I want to help you not just survive, but THRIVE in these crazy times. I’m sending you this daily dose of inspiration, because if we set our compass right, we can sail through this!
“How you spend your time defines who you are” – Oprah Winfrey
Tip # 48: Nature Bathing
Take some me time. Outside. Away from a screen. In nature. What is it that calls to you? Consider a walk on the beach, a picnic in the park or a trek to a waterfall – choose somewhere in reach and take some time to get back to nature. Go to the place that makes you feel most alive.
In Japan they call it forest bathing and research has shown that spending time ‘soaking in’ nature has a deep connection to improved wellbeing. It may reduce blood pressure, lower stress, improve energy levels, and boost the immune system.
Getting outdoors can help forge new habits that will help you achieve physical fitness as well as increasing the number of friendly incidental connections we make with people in our community. There is a great deal of value in these, seemingly insignificant, interactions where we smile as we pass each other on a trail etc. These little connections are shown to encourage a deeper sense of belonging in our community and optimism about the world.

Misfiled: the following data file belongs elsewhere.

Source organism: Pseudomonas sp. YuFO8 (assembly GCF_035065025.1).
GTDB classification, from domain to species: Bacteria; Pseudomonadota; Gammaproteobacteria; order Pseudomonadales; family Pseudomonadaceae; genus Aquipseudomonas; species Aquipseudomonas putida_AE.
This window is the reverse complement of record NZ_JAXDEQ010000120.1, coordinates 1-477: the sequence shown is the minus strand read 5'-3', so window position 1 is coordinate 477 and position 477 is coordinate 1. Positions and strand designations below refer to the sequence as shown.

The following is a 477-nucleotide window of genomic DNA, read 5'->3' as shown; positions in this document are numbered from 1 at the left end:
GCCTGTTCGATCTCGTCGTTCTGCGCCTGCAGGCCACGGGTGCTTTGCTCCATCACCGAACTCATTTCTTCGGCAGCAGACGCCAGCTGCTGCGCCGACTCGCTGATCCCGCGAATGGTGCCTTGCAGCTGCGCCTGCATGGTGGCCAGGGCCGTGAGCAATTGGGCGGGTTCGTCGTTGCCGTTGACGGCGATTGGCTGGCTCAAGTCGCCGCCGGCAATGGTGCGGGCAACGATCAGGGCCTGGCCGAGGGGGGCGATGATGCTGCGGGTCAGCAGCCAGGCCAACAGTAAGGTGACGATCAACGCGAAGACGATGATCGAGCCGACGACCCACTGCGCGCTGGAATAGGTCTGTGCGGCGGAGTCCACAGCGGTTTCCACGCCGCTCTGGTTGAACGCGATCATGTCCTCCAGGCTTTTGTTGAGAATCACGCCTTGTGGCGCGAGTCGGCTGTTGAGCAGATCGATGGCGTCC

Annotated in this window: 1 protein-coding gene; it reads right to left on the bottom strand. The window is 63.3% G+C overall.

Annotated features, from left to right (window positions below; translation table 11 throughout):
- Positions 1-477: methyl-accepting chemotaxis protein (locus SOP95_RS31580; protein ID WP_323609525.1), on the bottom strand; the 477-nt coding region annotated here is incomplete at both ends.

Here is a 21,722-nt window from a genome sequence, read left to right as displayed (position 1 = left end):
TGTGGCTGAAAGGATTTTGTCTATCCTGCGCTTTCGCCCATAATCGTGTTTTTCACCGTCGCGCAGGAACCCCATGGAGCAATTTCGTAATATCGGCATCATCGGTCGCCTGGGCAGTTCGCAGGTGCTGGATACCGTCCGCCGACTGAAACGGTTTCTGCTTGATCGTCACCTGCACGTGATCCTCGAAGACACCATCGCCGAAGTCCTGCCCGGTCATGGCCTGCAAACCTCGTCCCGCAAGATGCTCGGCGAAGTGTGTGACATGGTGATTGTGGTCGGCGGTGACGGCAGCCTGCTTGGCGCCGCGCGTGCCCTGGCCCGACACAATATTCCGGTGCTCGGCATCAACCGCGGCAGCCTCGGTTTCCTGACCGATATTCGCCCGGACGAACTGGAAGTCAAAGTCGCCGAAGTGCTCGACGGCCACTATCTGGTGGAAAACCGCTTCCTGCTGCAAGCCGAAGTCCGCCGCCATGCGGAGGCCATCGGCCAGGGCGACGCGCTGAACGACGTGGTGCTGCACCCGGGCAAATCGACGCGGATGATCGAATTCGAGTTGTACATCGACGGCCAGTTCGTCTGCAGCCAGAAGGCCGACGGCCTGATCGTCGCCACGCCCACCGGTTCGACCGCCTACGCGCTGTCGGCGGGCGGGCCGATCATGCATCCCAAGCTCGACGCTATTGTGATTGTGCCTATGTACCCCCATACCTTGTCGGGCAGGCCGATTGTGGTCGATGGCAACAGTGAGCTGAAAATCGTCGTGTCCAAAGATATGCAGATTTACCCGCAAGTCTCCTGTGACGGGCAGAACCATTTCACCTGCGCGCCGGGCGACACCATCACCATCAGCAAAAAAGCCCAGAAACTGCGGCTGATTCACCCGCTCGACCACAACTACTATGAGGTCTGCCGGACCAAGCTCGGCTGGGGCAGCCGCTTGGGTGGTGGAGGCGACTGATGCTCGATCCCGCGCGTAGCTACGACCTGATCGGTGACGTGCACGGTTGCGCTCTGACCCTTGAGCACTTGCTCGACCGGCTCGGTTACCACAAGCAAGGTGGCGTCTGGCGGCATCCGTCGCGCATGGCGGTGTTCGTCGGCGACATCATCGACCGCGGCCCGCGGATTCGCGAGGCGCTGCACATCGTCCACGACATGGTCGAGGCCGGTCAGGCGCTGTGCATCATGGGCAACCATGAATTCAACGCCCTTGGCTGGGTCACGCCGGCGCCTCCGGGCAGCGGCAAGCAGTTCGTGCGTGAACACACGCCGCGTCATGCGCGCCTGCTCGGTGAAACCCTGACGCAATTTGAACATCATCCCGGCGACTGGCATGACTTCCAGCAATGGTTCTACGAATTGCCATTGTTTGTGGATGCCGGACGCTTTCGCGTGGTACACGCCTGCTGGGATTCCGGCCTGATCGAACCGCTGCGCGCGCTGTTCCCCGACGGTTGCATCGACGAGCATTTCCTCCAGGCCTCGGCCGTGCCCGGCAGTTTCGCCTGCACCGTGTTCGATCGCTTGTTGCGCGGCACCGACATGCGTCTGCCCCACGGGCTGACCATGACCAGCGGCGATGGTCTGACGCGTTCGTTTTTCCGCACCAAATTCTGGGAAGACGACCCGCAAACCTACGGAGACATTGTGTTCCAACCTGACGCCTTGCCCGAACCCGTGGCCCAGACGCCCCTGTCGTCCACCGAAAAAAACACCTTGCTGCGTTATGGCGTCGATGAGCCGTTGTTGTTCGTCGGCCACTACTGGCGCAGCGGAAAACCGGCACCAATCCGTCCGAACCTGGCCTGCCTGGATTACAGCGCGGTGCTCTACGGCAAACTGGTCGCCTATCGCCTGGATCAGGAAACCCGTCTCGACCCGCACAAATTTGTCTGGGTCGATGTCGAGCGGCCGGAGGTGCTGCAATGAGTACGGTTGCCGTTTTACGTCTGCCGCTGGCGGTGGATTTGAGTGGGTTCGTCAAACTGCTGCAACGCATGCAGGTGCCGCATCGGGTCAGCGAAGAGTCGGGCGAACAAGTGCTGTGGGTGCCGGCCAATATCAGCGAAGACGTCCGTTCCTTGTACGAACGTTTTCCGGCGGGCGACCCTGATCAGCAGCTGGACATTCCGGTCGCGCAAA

This kind of self care – taking time to deliberately unplug, slow down and connect with both nature and yourself – is a delicious way to energise. ‘Me time’ can feel selfish (or sometimes impossible) but creating space will free your imagination and creativity for more inspired problem solving when you return to the busyness of life. This sense of space also pulls you out of the reactive zone, so that you can make better choices, focus your attention more deliberately and uplift the relationships in your life.
Into the Forest, by Dr Qing Li
Humans are increasingly becoming an indoor species. We spend 90 per cent of our life indoors. And, on average, we dedicate eight hours a day looking at screens. Our increasingly domestic lives are having huge consequences to our health.
In Into the Forest, Immunologist and Forest Medicine expert, Dr Qing Li, examines the unprecedented benefits of the world’s largest natural health resource: the great outdoors.